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Effect of a Nasogastric Tube on Esophageal Pressure Measurement in Normal Adults FREE TO VIEW

Jamshid Niknam; Amit Chandra; Alexander B. Adams; Avi Nahum; Sue A. Ravenscraft; John J. Marini
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From the Division of Pulmonary and Critical Care Medicine, University of Minnesota and St. Paul Ramsey Medical Center, Minneapolis/St. Paul

1993, by the American College of Chest Physicians

Chest. 1994;106(1):137-141. doi:10.1378/chest.106.1.137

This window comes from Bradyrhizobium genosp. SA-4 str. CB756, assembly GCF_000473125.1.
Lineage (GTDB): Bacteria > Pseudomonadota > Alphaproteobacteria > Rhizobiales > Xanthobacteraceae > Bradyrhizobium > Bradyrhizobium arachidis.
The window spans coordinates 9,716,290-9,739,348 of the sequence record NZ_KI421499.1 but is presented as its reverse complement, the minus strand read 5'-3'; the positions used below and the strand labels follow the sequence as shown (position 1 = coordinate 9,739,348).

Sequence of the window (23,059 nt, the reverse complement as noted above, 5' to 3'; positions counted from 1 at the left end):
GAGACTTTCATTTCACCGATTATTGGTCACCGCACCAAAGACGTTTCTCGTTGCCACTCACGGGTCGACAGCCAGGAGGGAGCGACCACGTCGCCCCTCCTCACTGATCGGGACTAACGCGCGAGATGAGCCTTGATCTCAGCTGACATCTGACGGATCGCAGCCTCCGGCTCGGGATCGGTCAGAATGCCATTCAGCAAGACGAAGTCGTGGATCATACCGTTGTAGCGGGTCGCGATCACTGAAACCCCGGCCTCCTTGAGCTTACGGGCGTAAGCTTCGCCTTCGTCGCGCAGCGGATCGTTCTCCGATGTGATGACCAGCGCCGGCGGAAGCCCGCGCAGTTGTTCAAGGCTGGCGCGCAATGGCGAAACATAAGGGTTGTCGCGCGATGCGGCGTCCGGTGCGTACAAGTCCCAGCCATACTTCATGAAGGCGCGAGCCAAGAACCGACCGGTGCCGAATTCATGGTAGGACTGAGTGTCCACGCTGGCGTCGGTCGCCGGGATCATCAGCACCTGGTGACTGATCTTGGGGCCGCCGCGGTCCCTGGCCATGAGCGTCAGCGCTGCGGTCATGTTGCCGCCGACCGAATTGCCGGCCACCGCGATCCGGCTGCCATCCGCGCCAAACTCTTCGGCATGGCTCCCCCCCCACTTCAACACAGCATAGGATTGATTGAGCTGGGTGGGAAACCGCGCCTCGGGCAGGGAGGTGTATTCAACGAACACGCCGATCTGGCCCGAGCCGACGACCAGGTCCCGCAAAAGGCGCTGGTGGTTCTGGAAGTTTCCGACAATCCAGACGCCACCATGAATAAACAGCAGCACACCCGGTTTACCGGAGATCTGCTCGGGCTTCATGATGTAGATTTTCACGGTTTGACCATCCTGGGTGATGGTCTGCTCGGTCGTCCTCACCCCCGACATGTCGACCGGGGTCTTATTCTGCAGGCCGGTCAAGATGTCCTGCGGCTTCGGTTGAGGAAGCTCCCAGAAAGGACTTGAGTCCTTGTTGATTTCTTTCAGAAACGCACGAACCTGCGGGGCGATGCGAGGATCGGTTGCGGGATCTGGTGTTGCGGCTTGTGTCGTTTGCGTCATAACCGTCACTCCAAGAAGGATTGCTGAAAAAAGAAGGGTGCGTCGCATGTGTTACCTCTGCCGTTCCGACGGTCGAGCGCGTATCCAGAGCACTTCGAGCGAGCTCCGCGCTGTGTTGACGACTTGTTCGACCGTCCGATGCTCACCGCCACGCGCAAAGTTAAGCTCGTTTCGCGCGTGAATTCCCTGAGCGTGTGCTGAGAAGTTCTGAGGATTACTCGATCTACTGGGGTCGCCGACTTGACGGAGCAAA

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We studied the correspondence between fluctuations of esophageal pressure measured before and after placement of a nasogastric (NG) tube in six normal volunteers. Flow, airway pressure, and esophageal pressure data from at least 20 breaths were recorded in seven ventilatory conditions in two body postures: 0° (supine) and 60° (upright). The conditions studied included normal quiet breathing, added resistance, reduced compliance, increased frequency, increased tidal volume, continuous positive airway pressure, and volume-cycled ventilation with positive pressure. During recording with the NG tube in place, the subject targeted the same tidal volume (VT), respiratory rate, and inspiratory time fraction (TI/TTOT) recorded before NG tube placement. A computer program selected for analysis only those recorded breaths with and without an NG tube that were "matched" within 5 percent for both VT and TI. We calculated average VT, TI, and esophageal pressure fluctuation (ΔPes) for the matched breaths from each subject during every condition. The ΔPes values with and without NG tube were not statistically different in any tested condition (p>0.05). Our data indicate that the presence of an NG tube does not invalidate the accuracy of ΔPes measurements made using a well-positioned balloon catheter in the tested conditions.




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